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(Lack of a) reaction in euro area yields

With the current situation in the ongoing Greek debt negotiations taking a turn for the worse this weekend, we take a look at other Euro area interest

Publishing date
28 June 2015
Authors
Thomas Walsh

With the current situation in the ongoing Greek debt negotiations taking a turn for the worse this weekend, we take a look at other Euro area interest rates on long-term debt  to gauge how markets have reacted to the news of a Greek referendum on the Eurogroup's proposals,  and the imposition of capital controls.

So far, markets have reacted in a fairly benign way, especially when put in the context of developments between 2010 and 2012.

Figure 1: Intra-day Evolution of 10 Year Sovereign Yields (%, hourly data)

RTEmagicC_Blog_Greece_Reaction_of_Yields_1.png

RTEmagicC_Blog_Greece_Reaction_of_Yields_2.png

RTEmagicC_Blog_Greece_Reaction_of_Yields_3_01.png

Source: Thomson Reuters Eikon, most recent data 17:00 CET (16:00 GMT)

Figure 2: Change since Market Closing on Friday, 26.06.15 (basis points)

RTEmagicC_Blog_Greece_Reaction_of_Yields_4.png

Source: Thomson Reuters Eikon, most recent data 17:00 CET (16:00 GMT)

Spain, Italy and Portugal show the biggest market reactions to the weekend’s news, with yields temporarily increasing by 22, 23 and 28 basis points respectively, from the last data on Friday to the point at which markets opened today. The markets have dampened their reaction since then somewhat (as shown by the red bars) in Spain and Italy.

Figure 3: Historical perspective of 10 year sovereign yields (%)

RTEmagicC_Blog_Greece_Reaction_of_Yields_5_02.png

Source: Thomson Reuters Datastream

Taking a broader look at volatility, the VIX and VSTOXX indicies do not show significant signs of major stress yet, although the VSTOXX, the European index, has diverged locally from the VIX recently, but this evolution has been ongoing since before the weekend's events.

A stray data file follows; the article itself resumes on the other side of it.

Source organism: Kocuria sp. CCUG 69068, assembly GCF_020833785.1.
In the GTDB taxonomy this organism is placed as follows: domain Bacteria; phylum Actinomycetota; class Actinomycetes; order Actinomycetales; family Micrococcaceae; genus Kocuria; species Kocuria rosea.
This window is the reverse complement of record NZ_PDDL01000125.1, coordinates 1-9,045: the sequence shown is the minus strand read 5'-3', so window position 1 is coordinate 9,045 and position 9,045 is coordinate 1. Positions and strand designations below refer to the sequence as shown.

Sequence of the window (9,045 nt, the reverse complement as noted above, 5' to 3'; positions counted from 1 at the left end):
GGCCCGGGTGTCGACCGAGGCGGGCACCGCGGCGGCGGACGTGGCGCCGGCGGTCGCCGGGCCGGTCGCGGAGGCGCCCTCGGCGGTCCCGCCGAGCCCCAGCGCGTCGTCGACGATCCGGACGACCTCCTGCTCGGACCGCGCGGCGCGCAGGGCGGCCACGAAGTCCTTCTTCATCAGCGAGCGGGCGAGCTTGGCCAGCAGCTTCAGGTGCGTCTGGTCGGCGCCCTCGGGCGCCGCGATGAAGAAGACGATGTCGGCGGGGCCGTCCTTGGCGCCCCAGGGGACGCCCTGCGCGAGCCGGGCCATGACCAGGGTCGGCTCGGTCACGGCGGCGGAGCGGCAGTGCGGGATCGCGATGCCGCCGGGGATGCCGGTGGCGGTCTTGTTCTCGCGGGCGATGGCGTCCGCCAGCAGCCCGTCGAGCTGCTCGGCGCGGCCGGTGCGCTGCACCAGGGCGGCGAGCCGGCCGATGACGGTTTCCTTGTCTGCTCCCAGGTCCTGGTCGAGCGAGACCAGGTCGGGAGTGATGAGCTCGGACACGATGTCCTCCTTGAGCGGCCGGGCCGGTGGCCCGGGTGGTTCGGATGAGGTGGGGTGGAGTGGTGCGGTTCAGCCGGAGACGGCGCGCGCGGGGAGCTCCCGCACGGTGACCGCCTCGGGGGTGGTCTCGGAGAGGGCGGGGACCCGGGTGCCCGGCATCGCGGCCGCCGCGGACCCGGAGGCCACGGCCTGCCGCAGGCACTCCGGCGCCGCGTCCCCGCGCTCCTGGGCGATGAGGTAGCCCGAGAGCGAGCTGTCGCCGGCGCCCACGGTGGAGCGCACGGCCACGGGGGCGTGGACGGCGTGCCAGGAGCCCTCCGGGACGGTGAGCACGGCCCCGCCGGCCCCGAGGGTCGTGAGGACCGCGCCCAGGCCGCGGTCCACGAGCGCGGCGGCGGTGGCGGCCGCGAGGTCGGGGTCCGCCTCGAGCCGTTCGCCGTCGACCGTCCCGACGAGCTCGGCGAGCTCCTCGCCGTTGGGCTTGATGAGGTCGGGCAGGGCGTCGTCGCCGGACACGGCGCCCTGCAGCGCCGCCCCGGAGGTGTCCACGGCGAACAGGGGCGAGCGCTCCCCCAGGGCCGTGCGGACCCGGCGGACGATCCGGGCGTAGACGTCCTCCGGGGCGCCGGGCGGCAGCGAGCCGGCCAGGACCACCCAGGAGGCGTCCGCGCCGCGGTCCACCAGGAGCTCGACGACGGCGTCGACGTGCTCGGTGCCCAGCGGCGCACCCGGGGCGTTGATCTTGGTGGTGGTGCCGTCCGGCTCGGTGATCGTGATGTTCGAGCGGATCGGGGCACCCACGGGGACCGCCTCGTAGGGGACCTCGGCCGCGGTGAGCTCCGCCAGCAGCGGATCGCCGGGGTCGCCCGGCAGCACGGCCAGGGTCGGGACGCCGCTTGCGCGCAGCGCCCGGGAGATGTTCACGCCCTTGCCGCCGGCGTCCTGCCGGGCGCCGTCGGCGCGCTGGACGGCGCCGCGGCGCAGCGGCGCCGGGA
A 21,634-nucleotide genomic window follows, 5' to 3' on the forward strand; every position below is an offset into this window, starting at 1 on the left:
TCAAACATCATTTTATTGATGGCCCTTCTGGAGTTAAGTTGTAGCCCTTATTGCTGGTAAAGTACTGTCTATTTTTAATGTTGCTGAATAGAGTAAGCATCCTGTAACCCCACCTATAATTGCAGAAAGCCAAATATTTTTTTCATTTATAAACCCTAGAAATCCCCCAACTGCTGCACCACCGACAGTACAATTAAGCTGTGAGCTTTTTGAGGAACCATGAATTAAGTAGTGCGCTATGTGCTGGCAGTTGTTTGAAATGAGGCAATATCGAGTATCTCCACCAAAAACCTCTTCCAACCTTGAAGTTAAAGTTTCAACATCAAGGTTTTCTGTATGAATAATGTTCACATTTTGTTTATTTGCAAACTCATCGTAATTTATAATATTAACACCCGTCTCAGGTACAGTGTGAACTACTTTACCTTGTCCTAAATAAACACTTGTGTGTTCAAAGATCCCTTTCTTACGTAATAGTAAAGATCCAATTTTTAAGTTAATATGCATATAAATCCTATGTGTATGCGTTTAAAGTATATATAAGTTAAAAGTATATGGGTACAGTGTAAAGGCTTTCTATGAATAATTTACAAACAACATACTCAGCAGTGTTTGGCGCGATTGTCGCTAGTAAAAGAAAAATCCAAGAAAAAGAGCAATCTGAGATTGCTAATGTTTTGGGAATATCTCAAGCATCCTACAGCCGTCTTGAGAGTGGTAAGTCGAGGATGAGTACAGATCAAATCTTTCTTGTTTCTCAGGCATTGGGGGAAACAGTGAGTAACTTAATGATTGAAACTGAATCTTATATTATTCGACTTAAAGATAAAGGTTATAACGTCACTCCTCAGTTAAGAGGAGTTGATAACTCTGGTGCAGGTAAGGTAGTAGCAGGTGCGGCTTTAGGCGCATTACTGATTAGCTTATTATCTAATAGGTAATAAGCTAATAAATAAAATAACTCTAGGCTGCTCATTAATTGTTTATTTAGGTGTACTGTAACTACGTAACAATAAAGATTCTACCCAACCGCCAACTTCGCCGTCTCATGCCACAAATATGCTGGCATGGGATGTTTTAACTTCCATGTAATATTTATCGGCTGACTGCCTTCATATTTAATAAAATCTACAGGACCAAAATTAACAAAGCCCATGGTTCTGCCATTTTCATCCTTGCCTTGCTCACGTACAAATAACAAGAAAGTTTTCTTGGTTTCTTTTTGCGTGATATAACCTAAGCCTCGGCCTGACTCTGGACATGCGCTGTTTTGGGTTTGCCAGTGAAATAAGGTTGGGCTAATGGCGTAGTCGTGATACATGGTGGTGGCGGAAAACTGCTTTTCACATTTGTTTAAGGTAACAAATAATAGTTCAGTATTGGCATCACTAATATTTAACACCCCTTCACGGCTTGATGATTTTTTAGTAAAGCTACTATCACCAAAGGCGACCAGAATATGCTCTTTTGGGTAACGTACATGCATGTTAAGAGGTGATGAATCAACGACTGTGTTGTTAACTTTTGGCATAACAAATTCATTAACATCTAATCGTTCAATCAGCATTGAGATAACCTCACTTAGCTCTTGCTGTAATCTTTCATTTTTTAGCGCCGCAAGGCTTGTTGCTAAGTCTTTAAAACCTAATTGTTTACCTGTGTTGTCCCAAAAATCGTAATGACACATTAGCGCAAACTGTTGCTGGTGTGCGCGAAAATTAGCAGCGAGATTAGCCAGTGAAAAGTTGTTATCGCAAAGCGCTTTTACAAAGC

Figure 4: VIX volatility index

RTEmagicC_Blog_Greece_Reaction_of_Yields_6_02.png

Source: Thomson Reuters EIKON

About the authors

  • Thomas Walsh

    Thomas Walsh, a British citizen, worked as a Research Assistant at Bruegel in the area of macroeconomics from August 2014 to August 2015.

    He holds a Master’s degree in Economics from the Barcelona Graduate School of Economics with a thesis entitled “The Credit Channel of Monetary Policy at the Zero Lower Bound: A FAVAR Approach”.

    He also holds a Bachelor’s degree in Economics and Econometrics from the University of Bristol.

    Previously, Thomas worked at the European Central Bank as a Trainee in the Statistics Development and Coordination division, working primarily with the ECB’s SME access to finance survey, SAFE.

    He has also held positions as Research Assistant at the Social and Public Health Sciences Unit, University of Glasgow and as Intern at the Centre for Market and Public Organisation, University of Bristol.
    His research interests cover macroeconomics and finance, particularly monetary policy transmission and central bank decision making. Thomas speaks English, conversational Spanish, and basic German.

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